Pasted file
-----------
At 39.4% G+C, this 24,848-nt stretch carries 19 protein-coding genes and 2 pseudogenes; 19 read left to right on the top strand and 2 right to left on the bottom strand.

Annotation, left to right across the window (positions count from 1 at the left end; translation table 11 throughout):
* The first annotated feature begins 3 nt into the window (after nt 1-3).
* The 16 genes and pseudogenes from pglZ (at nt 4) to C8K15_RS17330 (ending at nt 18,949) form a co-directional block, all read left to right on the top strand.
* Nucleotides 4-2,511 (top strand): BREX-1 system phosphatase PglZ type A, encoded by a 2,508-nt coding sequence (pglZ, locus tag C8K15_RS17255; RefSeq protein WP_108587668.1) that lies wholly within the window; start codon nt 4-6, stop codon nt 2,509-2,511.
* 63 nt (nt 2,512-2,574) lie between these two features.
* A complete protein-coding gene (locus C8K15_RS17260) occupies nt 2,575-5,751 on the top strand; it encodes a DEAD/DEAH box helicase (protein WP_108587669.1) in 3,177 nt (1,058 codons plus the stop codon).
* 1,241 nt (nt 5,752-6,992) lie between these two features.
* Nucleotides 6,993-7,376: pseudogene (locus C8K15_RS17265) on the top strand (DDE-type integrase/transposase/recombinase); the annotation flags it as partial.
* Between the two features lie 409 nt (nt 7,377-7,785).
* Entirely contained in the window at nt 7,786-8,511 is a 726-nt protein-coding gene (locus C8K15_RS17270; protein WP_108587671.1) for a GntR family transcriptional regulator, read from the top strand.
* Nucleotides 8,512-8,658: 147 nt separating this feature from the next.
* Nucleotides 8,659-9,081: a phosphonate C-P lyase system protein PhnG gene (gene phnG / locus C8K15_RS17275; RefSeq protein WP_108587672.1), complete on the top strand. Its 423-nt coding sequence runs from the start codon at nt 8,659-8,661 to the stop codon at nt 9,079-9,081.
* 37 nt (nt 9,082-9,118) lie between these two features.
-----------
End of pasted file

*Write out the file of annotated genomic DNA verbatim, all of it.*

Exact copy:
At 39.4% G+C, this 24,848-nt stretch carries 19 protein-coding genes and 2 pseudogenes; 19 read left to right on the top strand and 2 right to left on the bottom strand.

Annotation, left to right across the window (positions count from 1 at the left end; translation table 11 throughout):
* The first annotated feature begins 3 nt into the window (after nt 1-3).
* The 16 genes and pseudogenes from pglZ (at nt 4) to C8K15_RS17330 (ending at nt 18,949) form a co-directional block, all read left to right on the top strand.
* Nucleotides 4-2,511 (top strand): BREX-1 system phosphatase PglZ type A, encoded by a 2,508-nt coding sequence (pglZ, locus tag C8K15_RS17255; RefSeq protein WP_108587668.1) that lies wholly within the window; start codon nt 4-6, stop codon nt 2,509-2,511.
* 63 nt (nt 2,512-2,574) lie between these two features.
* A complete protein-coding gene (locus C8K15_RS17260) occupies nt 2,575-5,751 on the top strand; it encodes a DEAD/DEAH box helicase (protein WP_108587669.1) in 3,177 nt (1,058 codons plus the stop codon).
* 1,241 nt (nt 5,752-6,992) lie between these two features.
* Nucleotides 6,993-7,376: pseudogene (locus C8K15_RS17265) on the top strand (DDE-type integrase/transposase/recombinase); the annotation flags it as partial.
* Between the two features lie 409 nt (nt 7,377-7,785).
* Entirely contained in the window at nt 7,786-8,511 is a 726-nt protein-coding gene (locus C8K15_RS17270; protein WP_108587671.1) for a GntR family transcriptional regulator, read from the top strand.
* Nucleotides 8,512-8,658: 147 nt separating this feature from the next.
* Nucleotides 8,659-9,081: a phosphonate C-P lyase system protein PhnG gene (gene phnG / locus C8K15_RS17275; RefSeq protein WP_108587672.1), complete on the top strand. Its 423-nt coding sequence runs from the start codon at nt 8,659-8,661 to the stop codon at nt 9,079-9,081.
* 37 nt (nt 9,082-9,118) lie between these two features.